These will allow you to #define a value like your current variable MOTOR_DEBUG but will then allow you to add your testing code in such a manner that it will just disappear in the final version. That is, the testing code will not be compiled and not included in the size of the final product.

You would do something like...

#define MOTOR_DEBUG  true

and then later ...

#if MOTOR_DEBUG

    Serial.println();
    Serial.print(leftSpeed);
    Serial.print(" original ");
    Serial.print(rightSpeed);
    Serial.print(" magnitude = ");
    Serial.print(magnitude);
    Serial.println();

#endif

This will cause the compiler to evaluate the expression MOTOR_DEBUG and if it is found to be true, then it will include all of the commands down to the following #endif.

However, if the value is NOT true (i.e. you changed the definition to #define MOTOR_DEBUG  false), then the compiler will not include the code down to the #endif. That code will therefore not be included in the compilation.

This allows you to freely insert test and debugging code and statements without bloating the final product (or causing unnecessary output on the serial monitor).

Furthermore, this will not allocate any space for the value assigned to MOTOR_DEBUG either.

I was kidnapped by mimes.
They did unspeakable things to me.


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Melbul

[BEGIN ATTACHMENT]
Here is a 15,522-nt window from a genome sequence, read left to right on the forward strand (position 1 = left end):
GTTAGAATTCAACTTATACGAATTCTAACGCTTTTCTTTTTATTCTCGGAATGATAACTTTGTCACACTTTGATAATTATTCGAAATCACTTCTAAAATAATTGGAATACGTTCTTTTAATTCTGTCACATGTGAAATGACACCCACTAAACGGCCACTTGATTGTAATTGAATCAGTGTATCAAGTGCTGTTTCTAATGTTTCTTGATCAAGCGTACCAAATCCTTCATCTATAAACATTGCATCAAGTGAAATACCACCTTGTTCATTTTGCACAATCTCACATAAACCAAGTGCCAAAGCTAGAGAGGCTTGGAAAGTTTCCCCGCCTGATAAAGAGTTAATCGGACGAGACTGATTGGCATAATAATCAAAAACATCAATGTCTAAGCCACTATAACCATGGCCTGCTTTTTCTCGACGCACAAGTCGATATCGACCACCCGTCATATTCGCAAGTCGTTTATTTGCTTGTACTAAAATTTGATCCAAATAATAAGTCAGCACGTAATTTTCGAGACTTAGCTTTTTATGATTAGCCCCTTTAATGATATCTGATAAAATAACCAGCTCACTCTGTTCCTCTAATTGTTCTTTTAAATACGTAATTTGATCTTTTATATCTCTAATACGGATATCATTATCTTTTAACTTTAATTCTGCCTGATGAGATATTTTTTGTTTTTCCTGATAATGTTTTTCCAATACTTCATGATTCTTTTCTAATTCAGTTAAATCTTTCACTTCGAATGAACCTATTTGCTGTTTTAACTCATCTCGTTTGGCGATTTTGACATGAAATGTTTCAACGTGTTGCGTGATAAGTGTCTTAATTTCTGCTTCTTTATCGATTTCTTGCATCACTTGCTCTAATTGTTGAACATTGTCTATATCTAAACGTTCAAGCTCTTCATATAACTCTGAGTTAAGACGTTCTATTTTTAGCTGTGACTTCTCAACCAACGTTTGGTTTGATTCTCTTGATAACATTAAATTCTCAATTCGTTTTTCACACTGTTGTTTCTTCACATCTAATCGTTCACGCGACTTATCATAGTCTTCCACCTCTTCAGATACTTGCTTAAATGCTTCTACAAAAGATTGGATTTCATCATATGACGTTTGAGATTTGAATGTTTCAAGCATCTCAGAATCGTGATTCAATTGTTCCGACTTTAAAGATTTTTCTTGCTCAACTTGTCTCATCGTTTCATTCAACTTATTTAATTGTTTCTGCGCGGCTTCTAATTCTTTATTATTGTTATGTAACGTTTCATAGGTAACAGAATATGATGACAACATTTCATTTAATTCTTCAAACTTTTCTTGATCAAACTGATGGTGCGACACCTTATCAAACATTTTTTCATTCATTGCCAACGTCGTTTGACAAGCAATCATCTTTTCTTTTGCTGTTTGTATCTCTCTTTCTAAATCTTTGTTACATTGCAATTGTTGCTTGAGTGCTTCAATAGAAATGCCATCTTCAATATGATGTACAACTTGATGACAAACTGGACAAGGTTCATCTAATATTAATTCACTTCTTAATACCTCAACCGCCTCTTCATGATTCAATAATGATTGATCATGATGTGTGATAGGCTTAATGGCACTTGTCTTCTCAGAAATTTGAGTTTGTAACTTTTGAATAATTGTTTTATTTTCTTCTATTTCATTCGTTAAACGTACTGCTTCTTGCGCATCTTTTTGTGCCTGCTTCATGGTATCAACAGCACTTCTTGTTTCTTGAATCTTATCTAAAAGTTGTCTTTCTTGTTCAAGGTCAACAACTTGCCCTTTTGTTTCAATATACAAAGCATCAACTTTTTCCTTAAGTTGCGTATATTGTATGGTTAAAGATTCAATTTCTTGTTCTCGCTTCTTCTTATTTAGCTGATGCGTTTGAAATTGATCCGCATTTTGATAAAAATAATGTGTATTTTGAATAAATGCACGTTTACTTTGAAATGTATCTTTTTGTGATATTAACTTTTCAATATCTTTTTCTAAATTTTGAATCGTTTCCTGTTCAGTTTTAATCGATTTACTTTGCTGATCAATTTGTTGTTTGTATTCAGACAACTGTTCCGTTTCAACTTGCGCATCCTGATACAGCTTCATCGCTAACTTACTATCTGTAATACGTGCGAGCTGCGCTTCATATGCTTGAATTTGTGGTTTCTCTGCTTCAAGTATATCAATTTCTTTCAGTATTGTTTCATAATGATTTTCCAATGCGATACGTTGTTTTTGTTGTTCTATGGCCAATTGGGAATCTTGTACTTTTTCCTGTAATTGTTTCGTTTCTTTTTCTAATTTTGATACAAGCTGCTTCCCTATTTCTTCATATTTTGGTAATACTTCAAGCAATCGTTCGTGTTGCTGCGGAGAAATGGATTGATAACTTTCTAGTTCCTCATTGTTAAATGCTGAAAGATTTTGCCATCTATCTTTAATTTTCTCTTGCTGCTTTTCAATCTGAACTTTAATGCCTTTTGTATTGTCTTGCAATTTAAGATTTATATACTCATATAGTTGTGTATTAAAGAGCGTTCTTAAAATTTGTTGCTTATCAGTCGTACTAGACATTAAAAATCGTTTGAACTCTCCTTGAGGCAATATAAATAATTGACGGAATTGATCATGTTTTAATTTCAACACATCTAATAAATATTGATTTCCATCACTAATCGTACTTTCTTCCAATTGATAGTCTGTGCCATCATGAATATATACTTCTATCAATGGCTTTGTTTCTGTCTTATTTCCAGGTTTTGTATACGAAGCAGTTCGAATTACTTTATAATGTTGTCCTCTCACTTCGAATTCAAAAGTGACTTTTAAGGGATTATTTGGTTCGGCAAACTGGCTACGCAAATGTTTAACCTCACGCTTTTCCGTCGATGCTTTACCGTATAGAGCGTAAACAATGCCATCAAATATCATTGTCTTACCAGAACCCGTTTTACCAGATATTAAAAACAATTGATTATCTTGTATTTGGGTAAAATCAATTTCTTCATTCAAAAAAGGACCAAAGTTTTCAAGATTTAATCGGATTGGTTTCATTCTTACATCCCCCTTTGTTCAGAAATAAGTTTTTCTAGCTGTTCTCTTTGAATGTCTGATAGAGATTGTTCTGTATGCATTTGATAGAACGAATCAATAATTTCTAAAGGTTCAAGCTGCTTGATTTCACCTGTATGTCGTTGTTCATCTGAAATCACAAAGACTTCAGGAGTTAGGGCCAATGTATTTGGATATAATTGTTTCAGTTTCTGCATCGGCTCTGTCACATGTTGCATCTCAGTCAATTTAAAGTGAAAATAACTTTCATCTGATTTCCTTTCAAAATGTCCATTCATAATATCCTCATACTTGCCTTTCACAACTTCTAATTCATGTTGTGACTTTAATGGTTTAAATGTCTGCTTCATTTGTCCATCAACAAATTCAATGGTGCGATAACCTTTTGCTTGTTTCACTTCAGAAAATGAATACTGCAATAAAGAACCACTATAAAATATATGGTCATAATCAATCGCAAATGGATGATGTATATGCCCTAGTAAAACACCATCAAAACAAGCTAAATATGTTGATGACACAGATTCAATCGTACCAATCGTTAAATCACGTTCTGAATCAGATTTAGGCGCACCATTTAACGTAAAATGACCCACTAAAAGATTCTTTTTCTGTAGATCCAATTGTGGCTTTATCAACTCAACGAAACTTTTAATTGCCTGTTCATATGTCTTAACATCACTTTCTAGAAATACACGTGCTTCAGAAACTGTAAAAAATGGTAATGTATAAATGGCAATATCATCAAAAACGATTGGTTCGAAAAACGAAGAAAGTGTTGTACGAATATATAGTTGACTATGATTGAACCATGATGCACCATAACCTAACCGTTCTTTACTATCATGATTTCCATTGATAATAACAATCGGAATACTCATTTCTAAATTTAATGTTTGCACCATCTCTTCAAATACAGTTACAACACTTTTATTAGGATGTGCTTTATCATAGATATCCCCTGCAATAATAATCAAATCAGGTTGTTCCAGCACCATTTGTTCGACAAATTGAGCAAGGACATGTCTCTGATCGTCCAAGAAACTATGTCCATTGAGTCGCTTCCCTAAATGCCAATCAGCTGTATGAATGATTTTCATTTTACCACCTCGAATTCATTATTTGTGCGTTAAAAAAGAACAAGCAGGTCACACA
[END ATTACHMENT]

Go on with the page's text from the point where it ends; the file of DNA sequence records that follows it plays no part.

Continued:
(@melbul)
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@Will

Thankyou for the response.

most of the code comes from watching other YouTube sources: DBWorkshop, Brian’s CodingCoach etc.

Copied by myself 😳😔 I only started working with code after I saw Bills DB1 project and decided to make something similar as a workout for the old grey cells!

I will however take your advice and check out the link, let’s hope it has some effect 👍😊


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Will
 Will
(@will)
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Posted by: @melbul

@Will

Thankyou for the response.

most of the code comes from watching other YouTube sources: DBWorkshop, Brian’s CodingCoach etc.

Copied by myself 😳😔 I only started working with code after I saw Bills DB1 project and decided to make something similar as a workout for the old grey cells!

That's probably why it's inconsistent, the code was patched together 🙂

I will however take your advice and check out the link, let’s hope it has some effect 👍😊